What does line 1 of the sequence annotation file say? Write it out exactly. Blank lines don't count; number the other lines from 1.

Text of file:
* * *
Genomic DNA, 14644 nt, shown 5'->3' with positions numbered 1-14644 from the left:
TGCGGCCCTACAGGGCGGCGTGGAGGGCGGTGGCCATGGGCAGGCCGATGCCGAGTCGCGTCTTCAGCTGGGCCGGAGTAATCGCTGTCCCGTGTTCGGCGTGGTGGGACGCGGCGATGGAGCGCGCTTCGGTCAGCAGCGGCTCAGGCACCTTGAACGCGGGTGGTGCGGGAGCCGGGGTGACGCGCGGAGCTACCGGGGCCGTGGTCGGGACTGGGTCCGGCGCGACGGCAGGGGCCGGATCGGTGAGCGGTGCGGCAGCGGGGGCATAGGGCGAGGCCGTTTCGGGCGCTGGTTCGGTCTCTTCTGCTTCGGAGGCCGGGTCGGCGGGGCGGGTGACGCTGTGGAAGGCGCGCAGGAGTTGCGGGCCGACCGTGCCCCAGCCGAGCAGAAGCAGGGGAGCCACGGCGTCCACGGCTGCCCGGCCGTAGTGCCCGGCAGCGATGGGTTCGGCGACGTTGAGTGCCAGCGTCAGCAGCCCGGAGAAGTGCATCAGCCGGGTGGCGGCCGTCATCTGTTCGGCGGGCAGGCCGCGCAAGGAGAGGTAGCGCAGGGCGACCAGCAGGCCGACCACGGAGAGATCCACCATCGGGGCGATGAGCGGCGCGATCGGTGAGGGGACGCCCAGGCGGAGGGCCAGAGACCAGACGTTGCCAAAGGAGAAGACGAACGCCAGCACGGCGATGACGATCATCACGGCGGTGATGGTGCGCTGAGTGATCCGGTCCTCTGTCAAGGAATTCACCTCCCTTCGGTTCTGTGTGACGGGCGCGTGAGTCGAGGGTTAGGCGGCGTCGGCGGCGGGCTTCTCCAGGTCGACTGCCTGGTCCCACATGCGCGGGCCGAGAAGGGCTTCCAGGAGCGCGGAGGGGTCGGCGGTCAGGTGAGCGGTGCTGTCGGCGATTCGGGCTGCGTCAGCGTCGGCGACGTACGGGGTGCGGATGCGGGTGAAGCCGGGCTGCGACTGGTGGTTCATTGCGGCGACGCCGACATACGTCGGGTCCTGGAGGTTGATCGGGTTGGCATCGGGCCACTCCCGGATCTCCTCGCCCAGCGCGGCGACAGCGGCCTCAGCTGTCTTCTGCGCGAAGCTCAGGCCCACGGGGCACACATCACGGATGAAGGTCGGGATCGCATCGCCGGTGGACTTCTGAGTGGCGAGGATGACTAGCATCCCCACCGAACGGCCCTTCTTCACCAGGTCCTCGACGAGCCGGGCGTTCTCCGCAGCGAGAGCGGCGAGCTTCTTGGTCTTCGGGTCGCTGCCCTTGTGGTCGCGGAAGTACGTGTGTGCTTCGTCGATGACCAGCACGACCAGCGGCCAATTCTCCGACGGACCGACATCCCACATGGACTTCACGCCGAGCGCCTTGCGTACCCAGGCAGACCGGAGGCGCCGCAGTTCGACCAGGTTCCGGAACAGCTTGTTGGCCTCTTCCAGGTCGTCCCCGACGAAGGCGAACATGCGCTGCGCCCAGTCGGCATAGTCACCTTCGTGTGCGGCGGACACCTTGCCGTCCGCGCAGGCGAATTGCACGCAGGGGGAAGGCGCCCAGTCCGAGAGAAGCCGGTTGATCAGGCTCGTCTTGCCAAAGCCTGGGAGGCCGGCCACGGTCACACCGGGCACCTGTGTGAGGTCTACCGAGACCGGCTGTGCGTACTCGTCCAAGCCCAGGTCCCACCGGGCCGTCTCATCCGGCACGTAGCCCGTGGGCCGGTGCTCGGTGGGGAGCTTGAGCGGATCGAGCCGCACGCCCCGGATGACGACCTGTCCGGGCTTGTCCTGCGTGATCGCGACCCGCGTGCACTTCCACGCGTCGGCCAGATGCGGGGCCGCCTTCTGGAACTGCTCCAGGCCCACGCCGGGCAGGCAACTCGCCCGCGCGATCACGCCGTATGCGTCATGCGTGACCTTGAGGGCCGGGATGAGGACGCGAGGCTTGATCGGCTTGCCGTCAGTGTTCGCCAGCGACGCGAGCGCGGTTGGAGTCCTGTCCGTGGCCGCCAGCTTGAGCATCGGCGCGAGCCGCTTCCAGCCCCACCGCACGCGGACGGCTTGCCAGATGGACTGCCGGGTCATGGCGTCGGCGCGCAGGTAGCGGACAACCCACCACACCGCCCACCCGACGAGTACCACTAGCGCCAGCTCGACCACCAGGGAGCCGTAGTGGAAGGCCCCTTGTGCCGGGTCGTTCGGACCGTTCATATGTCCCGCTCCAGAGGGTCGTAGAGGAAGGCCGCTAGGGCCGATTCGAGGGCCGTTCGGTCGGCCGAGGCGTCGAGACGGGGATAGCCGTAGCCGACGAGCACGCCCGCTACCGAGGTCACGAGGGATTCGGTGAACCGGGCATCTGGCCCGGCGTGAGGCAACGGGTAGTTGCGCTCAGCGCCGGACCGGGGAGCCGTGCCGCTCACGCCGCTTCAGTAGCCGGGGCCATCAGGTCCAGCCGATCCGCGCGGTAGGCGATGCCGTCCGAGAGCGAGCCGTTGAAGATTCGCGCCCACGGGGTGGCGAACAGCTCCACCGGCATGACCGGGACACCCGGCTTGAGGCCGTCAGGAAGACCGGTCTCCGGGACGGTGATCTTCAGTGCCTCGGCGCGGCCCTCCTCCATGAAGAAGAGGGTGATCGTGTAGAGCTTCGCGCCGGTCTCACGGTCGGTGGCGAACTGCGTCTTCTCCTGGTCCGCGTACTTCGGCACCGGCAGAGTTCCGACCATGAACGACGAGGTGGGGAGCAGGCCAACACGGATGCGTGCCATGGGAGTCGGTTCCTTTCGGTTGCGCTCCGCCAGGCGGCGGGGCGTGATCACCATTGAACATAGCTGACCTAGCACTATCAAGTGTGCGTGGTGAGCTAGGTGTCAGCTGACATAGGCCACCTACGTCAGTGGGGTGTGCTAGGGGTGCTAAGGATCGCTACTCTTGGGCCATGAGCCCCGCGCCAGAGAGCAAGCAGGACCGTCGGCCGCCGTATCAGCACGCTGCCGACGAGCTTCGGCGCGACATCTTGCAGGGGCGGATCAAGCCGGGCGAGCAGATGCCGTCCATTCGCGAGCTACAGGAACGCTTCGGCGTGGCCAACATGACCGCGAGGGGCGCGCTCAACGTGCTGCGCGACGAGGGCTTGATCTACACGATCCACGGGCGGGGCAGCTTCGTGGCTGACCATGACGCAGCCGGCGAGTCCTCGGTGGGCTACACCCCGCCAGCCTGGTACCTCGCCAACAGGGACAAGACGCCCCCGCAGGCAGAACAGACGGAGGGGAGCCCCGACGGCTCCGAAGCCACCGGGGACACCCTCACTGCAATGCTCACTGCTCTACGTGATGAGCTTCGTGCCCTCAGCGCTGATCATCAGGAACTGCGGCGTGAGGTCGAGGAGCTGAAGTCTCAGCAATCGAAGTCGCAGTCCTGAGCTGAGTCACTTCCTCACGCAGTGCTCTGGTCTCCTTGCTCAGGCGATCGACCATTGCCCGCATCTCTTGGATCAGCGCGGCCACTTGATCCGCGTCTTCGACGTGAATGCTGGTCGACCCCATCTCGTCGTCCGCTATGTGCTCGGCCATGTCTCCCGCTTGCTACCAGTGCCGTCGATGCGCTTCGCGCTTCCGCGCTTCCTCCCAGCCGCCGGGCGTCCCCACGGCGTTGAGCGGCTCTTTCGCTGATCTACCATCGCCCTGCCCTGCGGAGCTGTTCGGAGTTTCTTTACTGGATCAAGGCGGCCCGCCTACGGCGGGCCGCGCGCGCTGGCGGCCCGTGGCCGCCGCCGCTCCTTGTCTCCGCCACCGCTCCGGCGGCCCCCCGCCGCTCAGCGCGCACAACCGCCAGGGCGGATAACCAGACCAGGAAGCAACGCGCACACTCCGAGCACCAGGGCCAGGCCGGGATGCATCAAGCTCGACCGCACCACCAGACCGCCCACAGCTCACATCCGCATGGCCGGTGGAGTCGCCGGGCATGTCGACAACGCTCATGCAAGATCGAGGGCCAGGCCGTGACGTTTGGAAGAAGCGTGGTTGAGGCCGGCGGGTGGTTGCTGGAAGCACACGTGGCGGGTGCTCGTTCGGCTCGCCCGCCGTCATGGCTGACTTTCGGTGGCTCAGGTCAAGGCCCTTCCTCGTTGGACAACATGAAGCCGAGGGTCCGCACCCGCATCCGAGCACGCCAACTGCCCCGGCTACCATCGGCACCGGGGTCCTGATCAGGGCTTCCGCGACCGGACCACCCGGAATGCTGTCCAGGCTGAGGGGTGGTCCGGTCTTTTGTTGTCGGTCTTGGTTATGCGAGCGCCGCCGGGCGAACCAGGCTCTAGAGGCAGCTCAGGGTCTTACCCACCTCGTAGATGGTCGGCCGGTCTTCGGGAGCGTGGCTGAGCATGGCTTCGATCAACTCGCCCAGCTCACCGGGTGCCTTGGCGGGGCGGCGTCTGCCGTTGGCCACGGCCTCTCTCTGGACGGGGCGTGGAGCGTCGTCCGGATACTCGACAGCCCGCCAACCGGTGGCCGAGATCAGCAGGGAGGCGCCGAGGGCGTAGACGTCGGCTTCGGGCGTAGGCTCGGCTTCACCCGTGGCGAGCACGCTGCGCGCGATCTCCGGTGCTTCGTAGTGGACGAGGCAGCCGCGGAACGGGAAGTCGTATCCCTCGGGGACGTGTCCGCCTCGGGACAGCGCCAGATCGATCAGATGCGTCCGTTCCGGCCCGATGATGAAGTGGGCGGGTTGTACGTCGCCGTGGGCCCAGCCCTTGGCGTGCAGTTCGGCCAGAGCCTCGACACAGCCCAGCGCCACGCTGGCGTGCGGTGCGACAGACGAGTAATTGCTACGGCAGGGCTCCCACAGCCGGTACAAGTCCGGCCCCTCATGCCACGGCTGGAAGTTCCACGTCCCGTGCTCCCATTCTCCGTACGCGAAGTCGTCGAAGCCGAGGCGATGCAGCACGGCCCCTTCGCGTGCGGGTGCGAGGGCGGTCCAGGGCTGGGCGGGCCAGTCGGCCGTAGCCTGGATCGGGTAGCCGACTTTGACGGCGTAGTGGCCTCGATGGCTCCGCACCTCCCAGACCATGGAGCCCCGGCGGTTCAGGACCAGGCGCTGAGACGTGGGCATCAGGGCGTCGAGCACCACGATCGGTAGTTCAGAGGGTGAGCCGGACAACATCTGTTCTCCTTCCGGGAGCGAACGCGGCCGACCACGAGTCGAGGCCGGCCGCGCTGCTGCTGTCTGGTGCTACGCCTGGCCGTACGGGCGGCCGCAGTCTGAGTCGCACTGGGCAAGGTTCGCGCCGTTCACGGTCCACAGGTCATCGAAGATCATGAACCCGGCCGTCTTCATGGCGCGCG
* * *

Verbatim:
Genomic DNA, 14644 nt, shown 5'->3' with positions numbered 1-14644 from the left: